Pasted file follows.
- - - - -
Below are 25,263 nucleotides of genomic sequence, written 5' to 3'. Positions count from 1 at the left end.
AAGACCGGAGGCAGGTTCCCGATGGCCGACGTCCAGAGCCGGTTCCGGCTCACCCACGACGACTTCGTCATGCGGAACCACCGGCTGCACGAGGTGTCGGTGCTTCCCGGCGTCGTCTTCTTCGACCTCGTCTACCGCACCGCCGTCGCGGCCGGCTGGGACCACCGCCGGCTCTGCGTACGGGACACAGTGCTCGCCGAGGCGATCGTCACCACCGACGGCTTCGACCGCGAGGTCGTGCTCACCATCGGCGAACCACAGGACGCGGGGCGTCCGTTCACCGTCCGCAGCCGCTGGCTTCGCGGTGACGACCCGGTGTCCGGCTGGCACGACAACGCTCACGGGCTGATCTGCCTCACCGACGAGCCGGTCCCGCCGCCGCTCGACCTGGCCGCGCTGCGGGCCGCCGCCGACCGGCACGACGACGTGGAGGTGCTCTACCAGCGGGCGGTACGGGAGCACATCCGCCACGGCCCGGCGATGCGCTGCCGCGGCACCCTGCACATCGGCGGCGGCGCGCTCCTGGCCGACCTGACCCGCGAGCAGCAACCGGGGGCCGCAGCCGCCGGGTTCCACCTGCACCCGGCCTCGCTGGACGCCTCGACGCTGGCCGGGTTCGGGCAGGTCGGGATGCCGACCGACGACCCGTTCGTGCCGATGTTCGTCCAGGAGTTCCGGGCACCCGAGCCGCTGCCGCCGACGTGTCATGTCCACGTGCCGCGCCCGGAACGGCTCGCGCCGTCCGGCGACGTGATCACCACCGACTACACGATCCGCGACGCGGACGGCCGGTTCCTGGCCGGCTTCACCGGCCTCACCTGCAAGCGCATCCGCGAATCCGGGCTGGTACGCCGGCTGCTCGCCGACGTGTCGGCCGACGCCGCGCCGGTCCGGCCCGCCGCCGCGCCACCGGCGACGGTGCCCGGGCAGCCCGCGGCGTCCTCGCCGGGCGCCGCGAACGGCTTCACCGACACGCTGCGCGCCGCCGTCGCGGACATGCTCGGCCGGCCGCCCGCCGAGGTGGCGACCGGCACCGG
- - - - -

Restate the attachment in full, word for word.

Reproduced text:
Below are 25,263 nucleotides of genomic sequence, written 5' to 3'. Positions count from 1 at the left end.
AAGACCGGAGGCAGGTTCCCGATGGCCGACGTCCAGAGCCGGTTCCGGCTCACCCACGACGACTTCGTCATGCGGAACCACCGGCTGCACGAGGTGTCGGTGCTTCCCGGCGTCGTCTTCTTCGACCTCGTCTACCGCACCGCCGTCGCGGCCGGCTGGGACCACCGCCGGCTCTGCGTACGGGACACAGTGCTCGCCGAGGCGATCGTCACCACCGACGGCTTCGACCGCGAGGTCGTGCTCACCATCGGCGAACCACAGGACGCGGGGCGTCCGTTCACCGTCCGCAGCCGCTGGCTTCGCGGTGACGACCCGGTGTCCGGCTGGCACGACAACGCTCACGGGCTGATCTGCCTCACCGACGAGCCGGTCCCGCCGCCGCTCGACCTGGCCGCGCTGCGGGCCGCCGCCGACCGGCACGACGACGTGGAGGTGCTCTACCAGCGGGCGGTACGGGAGCACATCCGCCACGGCCCGGCGATGCGCTGCCGCGGCACCCTGCACATCGGCGGCGGCGCGCTCCTGGCCGACCTGACCCGCGAGCAGCAACCGGGGGCCGCAGCCGCCGGGTTCCACCTGCACCCGGCCTCGCTGGACGCCTCGACGCTGGCCGGGTTCGGGCAGGTCGGGATGCCGACCGACGACCCGTTCGTGCCGATGTTCGTCCAGGAGTTCCGGGCACCCGAGCCGCTGCCGCCGACGTGTCATGTCCACGTGCCGCGCCCGGAACGGCTCGCGCCGTCCGGCGACGTGATCACCACCGACTACACGATCCGCGACGCGGACGGCCGGTTCCTGGCCGGCTTCACCGGCCTCACCTGCAAGCGCATCCGCGAATCCGGGCTGGTACGCCGGCTGCTCGCCGACGTGTCGGCCGACGCCGCGCCGGTCCGGCCCGCCGCCGCGCCACCGGCGACGGTGCCCGGGCAGCCCGCGGCGTCCTCGCCGGGCGCCGCGAACGGCTTCACCGACACGCTGCGCGCCGCCGTCGCGGACATGCTCGGCCGGCCGCCCGCCGAGGTGGCGACCGGCACCGG